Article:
PatriotsReign Hall of Fame Poster

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    #18 Jersey

    People buy gold to protect/maintain their assets in deflationary times...that's pretty much the "golden rule" on gold.

    Also, we were in a very deflationary period prior to QE1 & 2 and the affects are still hangin on/artificially preventing all out deflation.

    Bernanke clearly stated to the American people that QE1&2 were being implemented due to the clear dangers of deflation. Since it ran out, why do you believe deflation hasn't/isn't returning?

    Deflation is the result of significant decreases in the money supply. Many economists dont count credit as part of the money supply, but it clearly is a MAJOR part here in the US. We know for a fact people have less disposeable income due to unemployment and huge declines in available credit combined with huge declines in the demand for credit due to deleveraging. All of this is expected to continue for several years.
     
    Last edited: Aug 16, 2011
  11. patsfan13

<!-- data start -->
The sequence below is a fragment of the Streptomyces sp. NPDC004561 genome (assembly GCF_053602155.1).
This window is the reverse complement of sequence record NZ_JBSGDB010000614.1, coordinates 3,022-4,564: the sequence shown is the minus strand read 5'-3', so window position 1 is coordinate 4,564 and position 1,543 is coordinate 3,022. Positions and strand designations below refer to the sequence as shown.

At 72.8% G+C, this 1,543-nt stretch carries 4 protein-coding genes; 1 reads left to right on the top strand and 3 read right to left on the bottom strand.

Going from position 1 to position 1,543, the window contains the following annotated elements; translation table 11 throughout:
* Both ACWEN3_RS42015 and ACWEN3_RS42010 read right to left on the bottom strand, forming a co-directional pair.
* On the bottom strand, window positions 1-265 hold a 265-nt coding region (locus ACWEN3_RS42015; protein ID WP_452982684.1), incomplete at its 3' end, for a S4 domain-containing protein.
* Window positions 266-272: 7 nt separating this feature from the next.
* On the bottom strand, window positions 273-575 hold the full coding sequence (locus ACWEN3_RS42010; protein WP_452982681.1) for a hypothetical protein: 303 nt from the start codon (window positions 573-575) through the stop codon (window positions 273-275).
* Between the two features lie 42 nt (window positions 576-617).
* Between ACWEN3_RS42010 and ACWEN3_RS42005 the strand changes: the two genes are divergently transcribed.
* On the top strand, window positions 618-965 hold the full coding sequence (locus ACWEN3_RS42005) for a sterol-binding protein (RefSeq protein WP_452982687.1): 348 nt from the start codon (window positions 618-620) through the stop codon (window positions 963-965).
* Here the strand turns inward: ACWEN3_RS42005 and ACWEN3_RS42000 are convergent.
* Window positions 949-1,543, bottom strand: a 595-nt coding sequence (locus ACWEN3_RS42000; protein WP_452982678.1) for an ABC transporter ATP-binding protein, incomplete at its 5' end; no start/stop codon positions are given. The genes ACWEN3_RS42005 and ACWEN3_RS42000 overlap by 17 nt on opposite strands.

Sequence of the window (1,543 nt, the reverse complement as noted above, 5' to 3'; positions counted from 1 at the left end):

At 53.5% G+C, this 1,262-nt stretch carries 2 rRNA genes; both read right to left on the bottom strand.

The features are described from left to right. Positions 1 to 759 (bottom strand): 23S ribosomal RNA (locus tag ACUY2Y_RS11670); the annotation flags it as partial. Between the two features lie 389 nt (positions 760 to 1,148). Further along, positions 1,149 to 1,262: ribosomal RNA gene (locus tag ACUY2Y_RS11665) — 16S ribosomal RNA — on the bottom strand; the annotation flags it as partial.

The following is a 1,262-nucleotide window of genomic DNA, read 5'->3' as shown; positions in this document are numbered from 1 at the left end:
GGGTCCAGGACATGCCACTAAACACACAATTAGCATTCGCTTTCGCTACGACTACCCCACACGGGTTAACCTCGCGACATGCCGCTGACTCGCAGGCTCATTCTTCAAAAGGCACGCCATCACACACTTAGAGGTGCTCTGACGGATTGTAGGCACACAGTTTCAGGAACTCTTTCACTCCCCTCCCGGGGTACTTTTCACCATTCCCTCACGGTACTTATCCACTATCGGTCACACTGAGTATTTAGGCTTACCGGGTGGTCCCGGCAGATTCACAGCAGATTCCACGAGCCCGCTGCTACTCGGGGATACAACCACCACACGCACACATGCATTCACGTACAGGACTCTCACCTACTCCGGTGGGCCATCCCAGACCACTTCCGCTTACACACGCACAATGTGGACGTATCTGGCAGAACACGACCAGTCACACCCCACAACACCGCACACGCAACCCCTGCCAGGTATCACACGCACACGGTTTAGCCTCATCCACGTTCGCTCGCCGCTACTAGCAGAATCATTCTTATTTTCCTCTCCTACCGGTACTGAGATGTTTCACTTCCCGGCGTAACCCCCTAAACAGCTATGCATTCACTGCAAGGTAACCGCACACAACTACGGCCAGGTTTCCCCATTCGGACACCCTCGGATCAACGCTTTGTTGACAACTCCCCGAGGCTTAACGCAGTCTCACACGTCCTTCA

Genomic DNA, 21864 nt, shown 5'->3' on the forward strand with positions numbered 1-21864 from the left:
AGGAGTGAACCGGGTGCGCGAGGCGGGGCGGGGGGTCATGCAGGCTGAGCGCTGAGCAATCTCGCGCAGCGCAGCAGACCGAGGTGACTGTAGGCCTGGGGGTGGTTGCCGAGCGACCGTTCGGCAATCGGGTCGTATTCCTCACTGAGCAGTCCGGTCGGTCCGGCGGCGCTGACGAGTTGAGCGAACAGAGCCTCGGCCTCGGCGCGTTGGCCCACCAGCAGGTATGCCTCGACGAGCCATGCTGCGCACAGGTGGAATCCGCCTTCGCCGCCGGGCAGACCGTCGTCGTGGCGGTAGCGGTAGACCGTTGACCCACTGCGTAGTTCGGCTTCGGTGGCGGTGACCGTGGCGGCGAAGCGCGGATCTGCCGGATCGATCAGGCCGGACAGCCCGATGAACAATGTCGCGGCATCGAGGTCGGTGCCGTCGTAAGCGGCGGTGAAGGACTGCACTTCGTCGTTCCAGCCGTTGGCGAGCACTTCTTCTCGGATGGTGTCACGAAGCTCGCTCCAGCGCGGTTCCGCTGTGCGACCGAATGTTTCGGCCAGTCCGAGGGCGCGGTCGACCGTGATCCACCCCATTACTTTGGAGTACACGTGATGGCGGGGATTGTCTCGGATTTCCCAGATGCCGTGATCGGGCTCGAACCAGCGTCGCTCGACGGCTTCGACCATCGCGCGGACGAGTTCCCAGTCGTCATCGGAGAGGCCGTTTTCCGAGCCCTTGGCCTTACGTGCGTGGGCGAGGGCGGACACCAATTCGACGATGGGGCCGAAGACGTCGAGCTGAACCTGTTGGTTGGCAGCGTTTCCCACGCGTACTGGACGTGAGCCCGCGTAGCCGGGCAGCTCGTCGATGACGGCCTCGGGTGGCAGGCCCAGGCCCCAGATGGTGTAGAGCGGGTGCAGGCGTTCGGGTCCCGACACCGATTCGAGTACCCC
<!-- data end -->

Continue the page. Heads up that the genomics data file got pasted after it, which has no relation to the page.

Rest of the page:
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    It is pathetic that we make the situation worse due to stupid policies, oh wait that isn't what you meant. :p
     
  12. Titus Pullo

    Titus Pullo Banned

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    No, it means your rationale is like acknowledging you have a really bad football team, but only replacing the kicker is what you feel would fix it.

    It was made pretty clear last week that you have no idea what you're talking about regarding world energy flow rates and climate change, so it stands to reason you'd have no idea what is really driving high food prices ... so instead you just slap a partisan explanation on it all. :rolleyes:

    When you're ready, think about educating yourself:

    Eating Fossil Fuels
     
  13. patsfan13

    patsfan13 Hall of Fame Poster PatsFans.com Supporter

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    Since you are ignorant of the energy issue and options the rest of you conclusions are wrong.